The Haunted Room, Painted at a Farmhouse on Exmoor (1952) by Alfred James Munnings.
• “In Scotland, children made terrifying jack-o’-lantern turnips and piled cabbage stalks around doors and windows, baiting fairies to bring them new siblings.” It’s that time of year again. Public Domain Review looks at The Book of Hallowe’en (1919) by Ruth Edna Kelley.
• At Wormwoodiana: Mark Valentine on the centenary of Visible and Invisible, EF Benson’s collection of horror stories.
Mostly it was down to the environments of their sound. The aerial acrobatics of Fraser’s voice. The architecture of sound that came from Guthrie’s effects-treated guitars; not just the often-cited often-derided ‘cathedrals of sound’ but all manner of sunken ballrooms, tunnels, factories, attics, foundries, observatories, caverns. If any category was required, Cocteau Twins could have been placed within Symbolism, a hallucinatory death-rattle of romanticism in the industrial age, when all that had been discarded returned in dreams and decadence, orgiastic excess, disembodied spectral heads and ornate altars, lonely demons and alluring succubi, jewels and masks and apparitions, all the minutiae of things that the steam engine and the printing press had yet to fully exorcise.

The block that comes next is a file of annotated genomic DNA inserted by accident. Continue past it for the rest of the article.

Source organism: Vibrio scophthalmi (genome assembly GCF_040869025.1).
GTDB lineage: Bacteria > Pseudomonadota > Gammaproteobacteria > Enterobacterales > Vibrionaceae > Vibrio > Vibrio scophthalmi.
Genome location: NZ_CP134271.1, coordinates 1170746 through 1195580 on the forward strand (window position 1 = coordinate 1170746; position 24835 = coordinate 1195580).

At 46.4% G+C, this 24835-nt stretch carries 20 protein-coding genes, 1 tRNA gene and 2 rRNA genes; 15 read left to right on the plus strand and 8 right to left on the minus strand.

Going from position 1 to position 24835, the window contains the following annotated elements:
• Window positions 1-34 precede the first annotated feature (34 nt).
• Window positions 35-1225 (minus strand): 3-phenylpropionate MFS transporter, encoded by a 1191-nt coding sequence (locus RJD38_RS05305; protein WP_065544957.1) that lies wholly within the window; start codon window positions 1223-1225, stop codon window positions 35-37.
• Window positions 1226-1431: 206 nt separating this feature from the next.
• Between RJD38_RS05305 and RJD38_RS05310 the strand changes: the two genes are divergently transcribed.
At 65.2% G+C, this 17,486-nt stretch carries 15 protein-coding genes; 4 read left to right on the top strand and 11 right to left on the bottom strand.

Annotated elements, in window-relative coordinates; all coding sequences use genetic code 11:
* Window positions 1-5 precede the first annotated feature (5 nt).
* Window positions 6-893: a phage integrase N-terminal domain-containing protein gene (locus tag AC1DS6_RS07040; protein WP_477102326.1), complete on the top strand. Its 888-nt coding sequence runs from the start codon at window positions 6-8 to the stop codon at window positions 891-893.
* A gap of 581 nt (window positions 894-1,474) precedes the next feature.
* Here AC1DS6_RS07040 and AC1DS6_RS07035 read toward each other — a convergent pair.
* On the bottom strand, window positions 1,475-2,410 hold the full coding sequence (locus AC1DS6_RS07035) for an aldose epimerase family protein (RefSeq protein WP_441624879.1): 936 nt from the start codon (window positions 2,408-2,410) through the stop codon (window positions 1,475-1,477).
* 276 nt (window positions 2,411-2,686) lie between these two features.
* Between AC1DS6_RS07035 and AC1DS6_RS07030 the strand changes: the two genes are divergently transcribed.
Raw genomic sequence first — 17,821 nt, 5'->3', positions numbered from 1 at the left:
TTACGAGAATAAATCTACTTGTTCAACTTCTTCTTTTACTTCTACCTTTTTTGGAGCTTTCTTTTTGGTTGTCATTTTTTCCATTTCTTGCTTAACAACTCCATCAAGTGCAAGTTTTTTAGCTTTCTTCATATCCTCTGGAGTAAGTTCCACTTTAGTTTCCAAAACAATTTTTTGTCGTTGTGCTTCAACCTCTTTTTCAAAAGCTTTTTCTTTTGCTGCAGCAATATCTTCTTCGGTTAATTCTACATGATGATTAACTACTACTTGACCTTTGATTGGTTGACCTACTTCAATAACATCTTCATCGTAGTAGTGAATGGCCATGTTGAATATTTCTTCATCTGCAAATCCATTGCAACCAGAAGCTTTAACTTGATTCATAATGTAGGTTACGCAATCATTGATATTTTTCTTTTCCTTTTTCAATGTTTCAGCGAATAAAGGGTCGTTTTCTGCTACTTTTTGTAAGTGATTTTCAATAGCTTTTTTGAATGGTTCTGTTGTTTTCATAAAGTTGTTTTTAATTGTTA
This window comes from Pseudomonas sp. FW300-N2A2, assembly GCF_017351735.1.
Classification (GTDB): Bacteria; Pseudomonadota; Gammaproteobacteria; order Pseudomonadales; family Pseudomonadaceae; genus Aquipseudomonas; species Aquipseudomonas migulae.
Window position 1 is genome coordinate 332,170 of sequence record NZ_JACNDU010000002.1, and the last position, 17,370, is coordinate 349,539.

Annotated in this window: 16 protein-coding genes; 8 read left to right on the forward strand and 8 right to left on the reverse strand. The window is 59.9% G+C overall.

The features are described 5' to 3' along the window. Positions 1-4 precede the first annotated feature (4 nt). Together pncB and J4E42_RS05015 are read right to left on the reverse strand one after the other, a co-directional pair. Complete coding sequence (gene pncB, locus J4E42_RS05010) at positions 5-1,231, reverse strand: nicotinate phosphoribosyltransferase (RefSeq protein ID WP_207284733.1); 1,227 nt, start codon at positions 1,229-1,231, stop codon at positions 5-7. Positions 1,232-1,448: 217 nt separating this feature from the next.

Darran Anderson on the Cocteau Twins’ Head Over Heels at 40. His digs at the music press are a welcome riposte to the nostalgia that often attends discussion of the weekly snark-machine that was the NME, Sounds et al in the 1980s
• At Print Magazine: Charlotte Beach talks to illustrator and author Edward Carey about his spooky drawings.
• “Silent movies are full of friendly ghosts.” Kathleen Rooney on Caspar, Colleen [Moore] and the Beyond.
• New music: Mizuniwa by Yui Onodera.